Positing a world where body-swap technology has become a reality, Pulse (Stevie Cruz-Martin, 2016) poses a complex question: just because you can dispense with perceived physical problems, should you? Apocryphal cliché or not, ‘be careful what you wish for’ is an apt adage in this circumstance.
A refreshingly candid and, at times, challenging exploration of the intersections between gender, sexuality and disability, Pulse does not shy away from the thornier aspects of its central premise. A deeply personal story drawn from the real-life experiences of writer and star Daniel Monks, who is hemiplegic, it is a sterling example of speculative fiction treading lightly as a means to inspire thoughtful, debate-instigating discussion.
Monks only slightly tweaks his childhood experience of disability in order to explore the effects of technological advances on our understanding of who we are. Far from the dystopian future of Blade Runner (Ridley Scott, 1982) and its android conundrum, Pulse is recognisably set in today’s world – though, granted, one where medical progress allows for the transference of a person’s consciousness into a new body. Monk plays high school teenager Olly, whom we first see on a hospital bed being prepped for this very operation, though the reason behind it is not made immediately apparent. In a moment of documentary-like truth, the scene is intercut with childhood footage of Monks in the aftermath of surgery, an intimate glimpse into a vulnerable point in his young life.
When Monks was eleven years old, a large tumour was discovered on his cervical spinal cord. Though it thankfully turned out to be benign, sadly, complications with the biopsy initially left Monks quadriplegic. Beginning Year 7 in a wheelchair and undergoing six months of intense rehabilitation had a profound effect on Monks’ confidence, particularly as he was also just beginning to grapple with his homosexuality. He tells me:
As a kid, I was always incredibly healthy, very physical. I did every type of dance class and was quite a performer. My mother, Annie, was an actress then a casting director, so I kind of grew up performing. Going back to school in a wheelchair and realising that I might be gay was really hard, and there was a lot of trying to be someone I’m not.
Writing for The HubStudio, a resource and development centre for professional actors, about the effects of this drastic change on his ambitions, Monks elaborates:
Going from that incredibly physical child to a freshly disabled one took the life out of me. I gave up acting, deeming that because of my disability, it would no longer be a ‘feasible’ career path. I buried my love for it deep within me, and going into high school, was embarrassed when anyone mentioned my past performances and the child I once was.Daniel Monks, ‘The Accessibility of Acting’, The HubStudio website, 31 January 2017, <http://www.thehubstudio.com.au/the-accessibility-of-acting/>, accessed 19 May 2017.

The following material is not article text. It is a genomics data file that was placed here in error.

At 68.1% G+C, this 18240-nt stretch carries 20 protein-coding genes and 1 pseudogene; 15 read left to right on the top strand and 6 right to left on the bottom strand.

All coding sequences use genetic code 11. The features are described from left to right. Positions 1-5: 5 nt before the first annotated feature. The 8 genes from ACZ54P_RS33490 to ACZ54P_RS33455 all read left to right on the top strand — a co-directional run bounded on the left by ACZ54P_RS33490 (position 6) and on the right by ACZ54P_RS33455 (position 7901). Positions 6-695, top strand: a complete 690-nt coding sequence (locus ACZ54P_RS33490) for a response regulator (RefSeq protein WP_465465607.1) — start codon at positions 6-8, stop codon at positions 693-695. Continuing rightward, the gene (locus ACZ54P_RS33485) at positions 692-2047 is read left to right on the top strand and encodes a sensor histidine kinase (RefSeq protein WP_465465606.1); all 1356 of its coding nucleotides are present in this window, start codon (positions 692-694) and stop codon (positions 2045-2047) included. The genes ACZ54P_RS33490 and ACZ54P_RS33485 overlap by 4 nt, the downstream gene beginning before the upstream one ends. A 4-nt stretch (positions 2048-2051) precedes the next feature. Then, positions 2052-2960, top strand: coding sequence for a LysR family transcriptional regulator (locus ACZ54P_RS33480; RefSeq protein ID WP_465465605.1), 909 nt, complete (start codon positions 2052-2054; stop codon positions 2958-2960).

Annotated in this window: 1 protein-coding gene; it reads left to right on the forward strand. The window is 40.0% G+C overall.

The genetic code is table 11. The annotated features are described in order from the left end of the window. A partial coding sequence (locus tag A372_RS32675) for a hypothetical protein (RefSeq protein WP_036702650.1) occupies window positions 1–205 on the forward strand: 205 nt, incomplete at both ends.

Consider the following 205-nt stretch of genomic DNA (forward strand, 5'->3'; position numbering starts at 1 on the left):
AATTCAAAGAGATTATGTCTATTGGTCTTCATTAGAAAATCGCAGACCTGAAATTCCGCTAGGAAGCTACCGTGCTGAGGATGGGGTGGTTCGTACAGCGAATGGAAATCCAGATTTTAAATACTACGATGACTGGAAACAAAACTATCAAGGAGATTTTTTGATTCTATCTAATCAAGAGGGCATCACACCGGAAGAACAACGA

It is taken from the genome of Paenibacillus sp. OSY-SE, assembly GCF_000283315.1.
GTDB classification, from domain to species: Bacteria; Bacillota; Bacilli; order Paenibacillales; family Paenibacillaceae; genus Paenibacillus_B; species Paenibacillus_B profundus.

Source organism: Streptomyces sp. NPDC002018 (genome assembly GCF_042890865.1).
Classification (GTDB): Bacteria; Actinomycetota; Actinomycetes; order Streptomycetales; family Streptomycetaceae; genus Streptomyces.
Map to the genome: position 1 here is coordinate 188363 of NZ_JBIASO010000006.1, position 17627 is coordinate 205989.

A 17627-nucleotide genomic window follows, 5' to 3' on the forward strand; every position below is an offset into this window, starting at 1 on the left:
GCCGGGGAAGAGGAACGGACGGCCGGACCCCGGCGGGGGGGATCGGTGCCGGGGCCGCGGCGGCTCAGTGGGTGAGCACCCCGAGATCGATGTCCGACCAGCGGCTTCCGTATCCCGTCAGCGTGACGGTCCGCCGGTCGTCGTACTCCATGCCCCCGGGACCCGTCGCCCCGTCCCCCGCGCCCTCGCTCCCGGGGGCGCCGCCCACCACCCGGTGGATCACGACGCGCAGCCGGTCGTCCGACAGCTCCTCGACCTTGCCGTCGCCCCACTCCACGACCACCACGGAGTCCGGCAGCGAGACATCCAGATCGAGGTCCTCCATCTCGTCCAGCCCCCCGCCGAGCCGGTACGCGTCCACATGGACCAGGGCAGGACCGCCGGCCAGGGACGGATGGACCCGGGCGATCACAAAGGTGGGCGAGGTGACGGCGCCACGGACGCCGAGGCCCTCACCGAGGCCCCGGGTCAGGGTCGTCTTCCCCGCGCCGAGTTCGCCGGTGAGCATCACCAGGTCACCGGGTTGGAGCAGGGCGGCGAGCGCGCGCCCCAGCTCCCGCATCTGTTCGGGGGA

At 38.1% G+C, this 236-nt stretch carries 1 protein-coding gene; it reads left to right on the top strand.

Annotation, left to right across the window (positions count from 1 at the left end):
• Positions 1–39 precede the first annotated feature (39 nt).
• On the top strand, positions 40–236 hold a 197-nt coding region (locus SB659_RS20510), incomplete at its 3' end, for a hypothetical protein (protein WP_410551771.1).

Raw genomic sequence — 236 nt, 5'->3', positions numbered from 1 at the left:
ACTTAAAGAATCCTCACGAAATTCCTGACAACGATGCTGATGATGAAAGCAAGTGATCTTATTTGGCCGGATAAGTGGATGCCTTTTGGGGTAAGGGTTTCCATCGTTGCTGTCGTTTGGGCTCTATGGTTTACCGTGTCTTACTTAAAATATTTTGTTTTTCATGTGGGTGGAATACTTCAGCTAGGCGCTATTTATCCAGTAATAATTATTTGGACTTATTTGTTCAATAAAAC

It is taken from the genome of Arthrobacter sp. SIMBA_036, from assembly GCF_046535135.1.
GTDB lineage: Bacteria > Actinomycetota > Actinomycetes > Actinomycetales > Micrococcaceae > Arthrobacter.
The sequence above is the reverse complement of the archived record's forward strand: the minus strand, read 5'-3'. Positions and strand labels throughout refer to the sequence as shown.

Far more interested in the human experience, Pulse does not dwell on the not-that-far-off-reality mechanics of its narrative’s body-swap technology, nor does it cite the reasons for Olly’s hemiplegia. Instead, it focuses on the tumultuous emotions he must grapple with within a recognisable coming-of-age context. Like any hormonal teenager, Olly is beginning to push back against the overbearing protectiveness of his mother, Jacqui (Caroline Brazier), and even demonstrates a certain antagonism towards her partner, Mark (Troy Rodger), whom he considers less intelligent than him. After detailing some of the day-to-day difficulties of his deteriorating physical condition and the stress that places on the family dynamic, Jacqui brings up the option of the body swap, mentioning that the surgical advance has become commonplace in both the US and Europe.
Resisting at first, Olly eventually opts to explore the possibility – a decision inexorably tied to his burgeoning sexuality. In the first of several key scenes set on a dance floor, amid a sea of strobing red and blue neon lights, there’s a palpable melancholy as Olly observes his best friends Luke (Scott Lee), on whom he has an unspoken crush, and Nat (Sian Ewers) kissing. When, the following day, his assumption of an after-school hangout is crushed by their wish to go it alone on a movie date, it’s a clear flashpoint in a fateful decision tied up with Olly’s increasing loneliness, secrecy and a certain degree of self-loathing. These sentiments are ones that Monks knows only too well: